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--> concentrations and VOC to NOx ratios typically encountered in the polluted atmosphere. Thus, the conditions inside a smog chamber do not reflect those of the ambient air. Given the sensitivity of many VOC reactivities to environmental conditions, smog chamber experiments, by themselves, provide reactivity estimates that are less applicable to atmospheric conditions than those derived from air-quality models. Furthermore, smog chambers have artifacts (e.g., chamber wall and background effects) that can affect the results, particularly if the compound reacts slowly or has radical sinks in its mechanism (Carter and Lurmann 1991). However, chamber experiments are necessary to develop (parameterized) chemical mechanisms for those VOCs for which product and mechanistic data are not yet available from laboratory studies. Data from those chemical mechanisms can then be included in chemical mechanisms for the assessment of their ozone-forming potentials. Because models can be run for conditions that more accurately reflect actual atmospheric conditions, they can, in principle, provide a more appropriate measure of a species' reactivity than that obtained from a smog chamber. However, virtually all photochemical mechanisms used in current air-quality models are based on data from smog chambers. Thus, the ability of models to accurately simulate air quality depends critically upon reliable extrapolation of smog chamber data to atmospheric conditions and elimination of chamber wall and background effects. This has proven to be a very difficult task (Dodge in press). For these reasons, a level of uncertainty is inherent in any assessment of ozone-forming potential, A variety of approaches has been adopted that attempt to characterize and minimize this uncertainty and thus provide a foundation if reactivity were to be implemented in a policy-making context. Chemical Mechanisms and Their Development Because of the aforementioned limitations of smog chambers, air-quality models have played a central role in the quantification of VOC reactivity. Of the various components within air-quality models, the chemical mechanism, which attempts to reproduce the VOC-NOx-air photooxidation process discussed in Chapter 2, is perhaps the most critical component when these models are used to quantify reactivity. This section briefly reviews how these mechanisms are developed and discusses principal mechanisms currently in use.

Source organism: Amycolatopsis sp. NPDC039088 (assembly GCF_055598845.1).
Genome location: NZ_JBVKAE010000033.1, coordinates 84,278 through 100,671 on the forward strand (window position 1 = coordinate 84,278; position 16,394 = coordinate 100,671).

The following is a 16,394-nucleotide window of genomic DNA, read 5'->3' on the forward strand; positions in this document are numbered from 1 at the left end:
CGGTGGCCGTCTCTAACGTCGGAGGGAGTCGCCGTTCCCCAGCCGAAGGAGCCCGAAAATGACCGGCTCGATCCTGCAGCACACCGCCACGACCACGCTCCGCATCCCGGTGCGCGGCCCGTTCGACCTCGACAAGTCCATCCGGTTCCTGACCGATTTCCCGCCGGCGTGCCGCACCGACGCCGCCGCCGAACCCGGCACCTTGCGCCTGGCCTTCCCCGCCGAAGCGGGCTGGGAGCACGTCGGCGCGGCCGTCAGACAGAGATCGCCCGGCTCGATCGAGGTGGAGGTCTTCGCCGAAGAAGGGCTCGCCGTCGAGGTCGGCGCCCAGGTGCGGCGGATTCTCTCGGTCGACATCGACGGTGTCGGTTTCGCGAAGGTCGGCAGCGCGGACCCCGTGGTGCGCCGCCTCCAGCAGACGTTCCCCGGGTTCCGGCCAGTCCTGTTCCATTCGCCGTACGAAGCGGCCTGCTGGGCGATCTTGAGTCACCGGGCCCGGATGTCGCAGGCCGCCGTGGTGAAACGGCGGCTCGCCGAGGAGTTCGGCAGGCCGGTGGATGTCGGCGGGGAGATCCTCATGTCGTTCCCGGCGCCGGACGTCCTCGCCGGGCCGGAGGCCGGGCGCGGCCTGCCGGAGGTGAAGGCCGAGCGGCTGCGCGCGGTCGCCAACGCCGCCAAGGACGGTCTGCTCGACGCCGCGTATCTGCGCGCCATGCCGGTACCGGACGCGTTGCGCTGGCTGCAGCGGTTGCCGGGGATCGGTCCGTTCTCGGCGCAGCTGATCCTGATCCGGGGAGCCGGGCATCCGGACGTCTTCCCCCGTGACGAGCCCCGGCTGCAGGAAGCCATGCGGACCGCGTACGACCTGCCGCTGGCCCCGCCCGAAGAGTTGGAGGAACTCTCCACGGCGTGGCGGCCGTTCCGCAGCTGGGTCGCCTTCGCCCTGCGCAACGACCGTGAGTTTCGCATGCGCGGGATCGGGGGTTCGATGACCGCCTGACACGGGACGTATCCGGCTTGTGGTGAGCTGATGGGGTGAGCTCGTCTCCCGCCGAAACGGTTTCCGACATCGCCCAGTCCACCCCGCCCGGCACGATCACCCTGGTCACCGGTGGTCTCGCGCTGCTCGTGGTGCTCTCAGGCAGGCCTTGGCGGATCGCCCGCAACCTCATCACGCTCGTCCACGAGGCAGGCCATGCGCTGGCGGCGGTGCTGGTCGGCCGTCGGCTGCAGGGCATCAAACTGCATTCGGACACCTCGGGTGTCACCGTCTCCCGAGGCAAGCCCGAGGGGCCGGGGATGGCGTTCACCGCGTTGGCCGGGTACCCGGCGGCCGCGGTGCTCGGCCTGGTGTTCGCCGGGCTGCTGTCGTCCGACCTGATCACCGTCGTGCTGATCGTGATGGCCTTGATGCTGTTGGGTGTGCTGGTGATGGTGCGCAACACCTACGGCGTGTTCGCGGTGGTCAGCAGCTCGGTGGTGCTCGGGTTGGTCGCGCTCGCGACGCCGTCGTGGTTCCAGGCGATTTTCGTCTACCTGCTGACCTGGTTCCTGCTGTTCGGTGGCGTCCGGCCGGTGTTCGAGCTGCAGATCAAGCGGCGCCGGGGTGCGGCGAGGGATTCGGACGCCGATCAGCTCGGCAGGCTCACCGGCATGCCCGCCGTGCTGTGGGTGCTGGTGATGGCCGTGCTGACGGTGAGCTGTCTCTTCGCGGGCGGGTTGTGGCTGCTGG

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--> Any chemical mechanism used in an air-quality model must be designed so that it can, at a minimum, reproduce the major features of the VOC-NOx-air photooxidation process. The principal chemical mechanisms used in current air-quality models, along with representative airshed modeling applications and their key attributes, are listed in Table 3-3. With the exception of the Harwell Master Chemical Mechanism, all the chemical mechanisms in use today include various kinds of parameterizations, approximations, and condensations to simplify the very complex chemical processes that actually occur when VOCs are oxidized in the atmosphere. There are hundreds of different organic compounds in the atmosphere, and from a numerical point of view, it is often impractical to explicitly follow each species. If this were attempted, the chemical mechanisms would be huge (e.g., the Harwell Master Chemical Mechanism (Jenkin et al. 1997) that has over 7,000 reactions) and would be computationally burdensome in three-dimensional models. TABLE 3-3 Commonly Used Chemical Mechanisms for Air-Quality Modeling and Reactivity Studies Mechanism Description Reference Statewide Air Pollution Research Center 1990 (SAPRC-90/93/97) Explicit for a large number of organics, but uses a lumped representation for reactive products. Designed, in part, for reactivity applications. Carter 1990, 1995, 1997 Carbon Bond IV (C84) Lumped by number of carbon bonds in compounds. Specified by EPA for regulatory purposes. Gery et al. 1989 Lurmann, Carter, Coyner (LCC) Earlier and more-condensed version of SAPRC-90. Used for the earlier CIT grid-model reactivity-assessment calculations. Lurmann et al. 1987 Regional Acid Deposition Model, version 2 (RADM-2) Developed for use in regional acid-deposition modeling. Similar to LCC in detail, except more detailed model for peroxide formation. Stockwell et al. 1990 Harwell Used in Europe. Very large number of compounds represented explicitly. Derwent and Hov 1979 Harwell Master Chemical Mechanism Detailed, explicit mechanism with over 7,000 reactions. Jenkin et al. 1997